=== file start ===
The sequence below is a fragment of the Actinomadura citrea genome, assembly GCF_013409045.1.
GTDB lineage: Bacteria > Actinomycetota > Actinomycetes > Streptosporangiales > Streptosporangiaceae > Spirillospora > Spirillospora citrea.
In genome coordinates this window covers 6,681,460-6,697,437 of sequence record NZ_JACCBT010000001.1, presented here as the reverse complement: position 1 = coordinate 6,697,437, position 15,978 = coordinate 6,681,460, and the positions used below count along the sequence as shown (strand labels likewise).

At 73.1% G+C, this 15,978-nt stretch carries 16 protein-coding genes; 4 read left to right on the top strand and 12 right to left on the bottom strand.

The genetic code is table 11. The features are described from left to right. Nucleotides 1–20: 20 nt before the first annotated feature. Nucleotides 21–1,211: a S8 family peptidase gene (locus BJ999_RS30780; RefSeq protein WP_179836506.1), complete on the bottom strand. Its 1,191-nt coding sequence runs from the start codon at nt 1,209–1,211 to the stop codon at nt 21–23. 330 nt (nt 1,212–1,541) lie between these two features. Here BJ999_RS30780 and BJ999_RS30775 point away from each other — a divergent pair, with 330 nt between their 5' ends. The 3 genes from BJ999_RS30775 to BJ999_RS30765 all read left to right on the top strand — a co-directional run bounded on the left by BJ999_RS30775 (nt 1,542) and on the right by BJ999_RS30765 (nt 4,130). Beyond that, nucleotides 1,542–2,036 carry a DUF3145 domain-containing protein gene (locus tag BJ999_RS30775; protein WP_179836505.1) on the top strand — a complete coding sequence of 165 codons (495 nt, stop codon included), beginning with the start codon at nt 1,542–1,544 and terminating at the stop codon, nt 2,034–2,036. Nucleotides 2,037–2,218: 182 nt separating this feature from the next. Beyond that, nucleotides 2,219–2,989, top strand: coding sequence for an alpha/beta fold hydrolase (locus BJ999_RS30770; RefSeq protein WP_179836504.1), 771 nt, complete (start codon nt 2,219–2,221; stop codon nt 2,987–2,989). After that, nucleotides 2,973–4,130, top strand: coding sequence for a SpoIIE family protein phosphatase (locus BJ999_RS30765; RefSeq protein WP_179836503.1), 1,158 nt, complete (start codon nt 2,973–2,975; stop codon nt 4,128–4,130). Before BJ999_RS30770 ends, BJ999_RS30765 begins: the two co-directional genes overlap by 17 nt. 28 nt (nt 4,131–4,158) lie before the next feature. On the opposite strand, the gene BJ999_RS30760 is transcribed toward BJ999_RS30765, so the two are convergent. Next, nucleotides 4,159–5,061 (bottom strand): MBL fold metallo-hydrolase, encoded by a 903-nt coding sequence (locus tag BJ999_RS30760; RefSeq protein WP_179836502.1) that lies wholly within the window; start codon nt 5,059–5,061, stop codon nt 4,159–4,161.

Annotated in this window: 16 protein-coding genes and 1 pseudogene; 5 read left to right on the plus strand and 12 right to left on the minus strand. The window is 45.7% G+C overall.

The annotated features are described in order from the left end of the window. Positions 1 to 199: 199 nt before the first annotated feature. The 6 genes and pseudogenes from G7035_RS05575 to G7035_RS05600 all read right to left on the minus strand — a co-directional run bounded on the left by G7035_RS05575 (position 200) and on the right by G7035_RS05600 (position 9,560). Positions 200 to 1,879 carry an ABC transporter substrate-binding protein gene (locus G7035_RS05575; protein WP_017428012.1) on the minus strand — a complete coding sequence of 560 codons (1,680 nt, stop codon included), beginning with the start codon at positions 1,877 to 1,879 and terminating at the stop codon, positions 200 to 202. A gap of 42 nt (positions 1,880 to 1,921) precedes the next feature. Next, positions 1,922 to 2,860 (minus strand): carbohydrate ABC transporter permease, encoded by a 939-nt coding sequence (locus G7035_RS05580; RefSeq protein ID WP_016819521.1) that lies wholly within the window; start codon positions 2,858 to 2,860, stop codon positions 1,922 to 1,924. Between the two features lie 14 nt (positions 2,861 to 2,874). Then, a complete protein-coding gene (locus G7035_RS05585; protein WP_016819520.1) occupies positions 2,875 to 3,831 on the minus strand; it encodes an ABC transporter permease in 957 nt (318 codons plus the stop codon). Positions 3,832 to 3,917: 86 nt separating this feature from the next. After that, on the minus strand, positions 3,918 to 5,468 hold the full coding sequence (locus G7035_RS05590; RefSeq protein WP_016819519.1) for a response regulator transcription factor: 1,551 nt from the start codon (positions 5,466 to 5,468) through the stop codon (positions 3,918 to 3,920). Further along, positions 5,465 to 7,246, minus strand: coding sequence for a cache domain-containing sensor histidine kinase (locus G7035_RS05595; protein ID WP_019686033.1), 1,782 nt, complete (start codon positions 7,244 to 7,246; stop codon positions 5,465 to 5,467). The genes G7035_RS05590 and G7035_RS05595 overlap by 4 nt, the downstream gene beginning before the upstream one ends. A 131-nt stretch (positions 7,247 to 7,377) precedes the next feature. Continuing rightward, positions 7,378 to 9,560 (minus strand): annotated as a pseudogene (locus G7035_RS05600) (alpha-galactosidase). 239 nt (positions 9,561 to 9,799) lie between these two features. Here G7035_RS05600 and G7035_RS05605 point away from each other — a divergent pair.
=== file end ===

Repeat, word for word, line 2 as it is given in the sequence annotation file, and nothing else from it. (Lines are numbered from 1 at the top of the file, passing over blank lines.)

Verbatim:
GTDB lineage: Bacteria > Actinomycetota > Actinomycetes > Streptosporangiales > Streptosporangiaceae > Spirillospora > Spirillospora citrea.